Shouldn't the twoside option produce a wider margin at the binding/spine edge, rather than the other way around? I'm using \documentclass[twoside]{report}.

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    It's perfectly normal that the outer margin is wider than the inner margin.
    – egreg
    Commented Jan 23, 2012 at 22:17
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    @egreg Binding takes space out of the inner margin. When you already have a smaller margin at the binding, you'd probably force open the book from inside your fingertips to read "comfortably". Commented Jan 23, 2012 at 22:22
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    @cmhughes I am aware of this solution. It's the idea of such behaviour that bothers me. Commented Jan 23, 2012 at 22:23
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    Have a look at tex.stackexchange.com/questions/27776/…
    – lockstep
    Commented Jan 23, 2012 at 22:24
  • @lockstep OK I've read it, but it doesn't clearly rationalize this seeming 'standard'. Commented Jan 23, 2012 at 22:42

3 Answers 3


I do not think there is anything illogical regarding the standard LaTeX class page design. This page design does not include any allowances for binding offsets. The binding offsets are a function of the thickness of paper as well as the number of pages in a book and the method of binding. If you binding a book or report with a spiral binding machine, it will need a different set of page dimensions.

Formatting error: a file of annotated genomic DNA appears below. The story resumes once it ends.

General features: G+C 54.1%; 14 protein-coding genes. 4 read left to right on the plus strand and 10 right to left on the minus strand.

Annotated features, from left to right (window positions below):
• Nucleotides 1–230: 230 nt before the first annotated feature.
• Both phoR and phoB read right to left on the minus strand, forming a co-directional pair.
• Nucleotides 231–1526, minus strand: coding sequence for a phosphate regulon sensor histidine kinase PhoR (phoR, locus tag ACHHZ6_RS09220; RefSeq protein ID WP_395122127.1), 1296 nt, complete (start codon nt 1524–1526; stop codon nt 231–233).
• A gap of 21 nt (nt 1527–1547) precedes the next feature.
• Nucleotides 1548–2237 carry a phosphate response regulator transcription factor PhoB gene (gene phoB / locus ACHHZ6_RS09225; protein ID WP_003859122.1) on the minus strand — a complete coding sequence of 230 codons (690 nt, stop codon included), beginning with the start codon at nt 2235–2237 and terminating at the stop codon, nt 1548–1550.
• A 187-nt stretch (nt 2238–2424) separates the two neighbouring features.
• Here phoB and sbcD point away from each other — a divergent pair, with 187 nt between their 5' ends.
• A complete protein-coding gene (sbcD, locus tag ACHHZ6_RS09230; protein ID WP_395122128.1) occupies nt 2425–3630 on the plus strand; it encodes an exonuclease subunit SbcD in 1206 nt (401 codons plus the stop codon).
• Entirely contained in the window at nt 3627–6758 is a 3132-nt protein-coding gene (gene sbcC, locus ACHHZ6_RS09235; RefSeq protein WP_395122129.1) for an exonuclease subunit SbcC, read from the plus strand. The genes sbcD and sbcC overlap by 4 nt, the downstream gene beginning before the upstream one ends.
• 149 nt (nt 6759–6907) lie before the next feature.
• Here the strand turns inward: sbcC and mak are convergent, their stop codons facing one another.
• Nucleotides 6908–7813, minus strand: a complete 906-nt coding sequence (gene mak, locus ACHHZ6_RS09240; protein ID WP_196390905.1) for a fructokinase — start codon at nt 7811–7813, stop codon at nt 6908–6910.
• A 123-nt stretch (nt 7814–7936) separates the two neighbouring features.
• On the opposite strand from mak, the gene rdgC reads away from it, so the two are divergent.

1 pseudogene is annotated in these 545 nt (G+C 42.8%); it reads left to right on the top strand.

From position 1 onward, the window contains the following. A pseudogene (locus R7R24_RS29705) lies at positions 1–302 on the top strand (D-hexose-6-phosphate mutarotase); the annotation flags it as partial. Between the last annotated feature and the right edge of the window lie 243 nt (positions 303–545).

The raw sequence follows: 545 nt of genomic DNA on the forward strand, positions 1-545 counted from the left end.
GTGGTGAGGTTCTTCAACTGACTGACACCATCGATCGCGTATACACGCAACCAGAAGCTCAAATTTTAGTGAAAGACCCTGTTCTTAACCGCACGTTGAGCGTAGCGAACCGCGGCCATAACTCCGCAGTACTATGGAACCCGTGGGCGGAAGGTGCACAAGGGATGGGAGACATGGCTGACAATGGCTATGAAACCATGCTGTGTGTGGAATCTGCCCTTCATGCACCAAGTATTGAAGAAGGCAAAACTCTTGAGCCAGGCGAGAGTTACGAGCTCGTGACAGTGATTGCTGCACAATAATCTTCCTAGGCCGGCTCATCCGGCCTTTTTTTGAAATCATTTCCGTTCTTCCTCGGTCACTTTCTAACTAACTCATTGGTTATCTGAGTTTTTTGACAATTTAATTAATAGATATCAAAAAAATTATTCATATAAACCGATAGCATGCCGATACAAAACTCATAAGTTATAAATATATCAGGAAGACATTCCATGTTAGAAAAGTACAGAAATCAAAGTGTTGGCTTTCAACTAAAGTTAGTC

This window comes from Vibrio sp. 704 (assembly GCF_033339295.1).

Page layout is buried in tradition and history and you can read more about it at the canons of page construction.

Besides Bringhurst which was quoted by Brent in his excellent answer Tschichold also devotes a large portion of his writings in the study of page layouts. As you can see from the image below he is also advocating large outer margins. Another commonly forgotten reason, besides what is thought as good typography, is that you do not want to have a line width greater than 1-1.7 alphabets (for readability), so the size of your paper and the size of your default font also has an effect. The Koma class goes as far as to design margins based on the font size. (European books also tend to favour smaller margins).

enter image description here